Sinsei Hyper Individual turbo, speed

Genesis:

American Laser Games GameGun Light gun Mortar/gun switch

asciiWare asciiPad MD-6 6-button Trigger C&Z, individual auto/turbo, slow

asciiWare asciiPad SG-6 6-button Trigger C&Z, individual auto/turbo, slow

asciiWare Fighter Pad 6-button Add'l trigger C&Z, Individual turbo, auto, slow

AsciiWare Fighter Stick SG-6 Joystick Individual turbo, auto, speed, slow

AsciiWare Power Clutch SG Joystick Individual turbo, slow, speed

Beeshu Striker Individual turbo, slow, stereo jack

Capcom Pad Soldier GS 6-button Grip-style

Competition Pro Series II Box only

Game Handler GH-002 Joystick All-turbo, slow, gyro D-pad

High Frequency Individual turbo-buttons, slow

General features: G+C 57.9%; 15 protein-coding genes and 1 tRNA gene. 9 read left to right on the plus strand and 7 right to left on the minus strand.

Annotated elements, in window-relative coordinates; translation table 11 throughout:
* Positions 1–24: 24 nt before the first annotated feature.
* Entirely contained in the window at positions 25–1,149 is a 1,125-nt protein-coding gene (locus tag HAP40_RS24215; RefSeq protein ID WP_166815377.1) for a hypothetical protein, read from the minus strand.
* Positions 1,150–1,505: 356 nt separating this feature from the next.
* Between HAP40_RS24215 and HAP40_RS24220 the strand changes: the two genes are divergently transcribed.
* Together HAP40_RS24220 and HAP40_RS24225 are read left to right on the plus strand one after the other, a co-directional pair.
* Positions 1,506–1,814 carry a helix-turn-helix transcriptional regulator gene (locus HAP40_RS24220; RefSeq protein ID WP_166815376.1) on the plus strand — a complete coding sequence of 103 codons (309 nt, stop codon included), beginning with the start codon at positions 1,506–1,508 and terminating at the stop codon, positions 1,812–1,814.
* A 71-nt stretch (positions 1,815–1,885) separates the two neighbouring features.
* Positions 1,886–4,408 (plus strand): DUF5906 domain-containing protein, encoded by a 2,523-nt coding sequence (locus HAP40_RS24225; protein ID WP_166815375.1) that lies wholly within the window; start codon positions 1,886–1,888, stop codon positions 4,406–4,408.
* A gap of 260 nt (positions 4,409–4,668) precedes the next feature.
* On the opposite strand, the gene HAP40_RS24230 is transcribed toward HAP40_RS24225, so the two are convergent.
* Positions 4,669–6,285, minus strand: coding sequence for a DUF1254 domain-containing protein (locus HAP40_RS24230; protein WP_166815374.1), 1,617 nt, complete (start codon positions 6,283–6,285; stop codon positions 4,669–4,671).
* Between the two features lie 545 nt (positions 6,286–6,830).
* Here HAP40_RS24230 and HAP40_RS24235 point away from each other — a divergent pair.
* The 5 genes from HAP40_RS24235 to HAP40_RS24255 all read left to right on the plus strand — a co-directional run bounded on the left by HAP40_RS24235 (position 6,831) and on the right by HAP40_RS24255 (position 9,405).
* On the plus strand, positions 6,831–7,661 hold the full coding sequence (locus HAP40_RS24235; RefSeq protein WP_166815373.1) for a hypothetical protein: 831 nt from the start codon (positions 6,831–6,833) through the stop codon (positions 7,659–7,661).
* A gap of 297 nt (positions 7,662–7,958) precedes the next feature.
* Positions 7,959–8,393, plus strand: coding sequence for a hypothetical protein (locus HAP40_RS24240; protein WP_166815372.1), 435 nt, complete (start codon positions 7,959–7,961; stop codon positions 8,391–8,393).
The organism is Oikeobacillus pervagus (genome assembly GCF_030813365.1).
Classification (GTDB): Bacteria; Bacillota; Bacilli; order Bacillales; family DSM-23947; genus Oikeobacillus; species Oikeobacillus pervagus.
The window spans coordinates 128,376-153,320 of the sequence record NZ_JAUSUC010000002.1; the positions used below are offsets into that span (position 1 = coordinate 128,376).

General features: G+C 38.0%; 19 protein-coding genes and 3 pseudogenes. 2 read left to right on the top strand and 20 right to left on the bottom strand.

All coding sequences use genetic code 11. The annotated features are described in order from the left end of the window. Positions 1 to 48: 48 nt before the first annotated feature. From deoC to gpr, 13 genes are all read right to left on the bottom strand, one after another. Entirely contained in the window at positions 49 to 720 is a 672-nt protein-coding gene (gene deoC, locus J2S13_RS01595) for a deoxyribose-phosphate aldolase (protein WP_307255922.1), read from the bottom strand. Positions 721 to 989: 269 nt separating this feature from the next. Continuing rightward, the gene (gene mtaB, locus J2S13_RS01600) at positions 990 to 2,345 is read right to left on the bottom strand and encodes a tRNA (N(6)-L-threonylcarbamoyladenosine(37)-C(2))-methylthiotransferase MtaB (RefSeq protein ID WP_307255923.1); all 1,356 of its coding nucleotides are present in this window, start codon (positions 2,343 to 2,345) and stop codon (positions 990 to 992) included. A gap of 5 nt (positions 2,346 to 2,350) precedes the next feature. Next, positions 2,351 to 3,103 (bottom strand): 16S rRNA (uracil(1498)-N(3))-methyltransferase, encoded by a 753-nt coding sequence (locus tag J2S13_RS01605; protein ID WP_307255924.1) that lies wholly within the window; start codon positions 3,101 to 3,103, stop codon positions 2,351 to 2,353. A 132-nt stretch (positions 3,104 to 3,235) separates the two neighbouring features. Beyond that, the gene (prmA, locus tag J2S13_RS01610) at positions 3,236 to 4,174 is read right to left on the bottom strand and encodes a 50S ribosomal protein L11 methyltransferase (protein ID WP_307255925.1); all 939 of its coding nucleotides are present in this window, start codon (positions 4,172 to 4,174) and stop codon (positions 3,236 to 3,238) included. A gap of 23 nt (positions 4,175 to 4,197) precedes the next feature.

High Frequency 6-button Individual auto/turbo, slow

High Frequency Clear 6-button Individual auto/turbo, slow

Konami Blue Justifier Light gun

Konami Pink Justifier Light gun

Performance Super Pad 6-button

Performance Super Pad 6-button All-turbo, slow

QJ SG ProgramPad 2 6-button Programmable, individual turbo, slow

QuickShot QS-150 Joystick A/B turbo, slow, speed, 2 players, flightstick

QuickShot QS-177 Joystick All-turbo

Sega

Sega 6-button

Sega Arcade Power Stick Joystick Individual turbo, speed

Sega Mega Mouse Mouse

Sega Menacer IR Unit Extra

Sega Menacer Light Gun Light gun Sight, shoulder, receptor

SG ProPad Individual turbo, speed, slow, programmable shoulder

Turbo Touch 360 Triax Turbo, touch-pad

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Problems

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There are three basic kinds of problems:

Electronics Busted:

I've encountered many controllers where something in either the PCB or IC is damanced. For instance, sometimes an autofire will be stuck on, or none of the buttons work, etc. In one case I actually found a fracture on a lead on the PCB and could solder bridge it, but usually these go into the "parts" bag.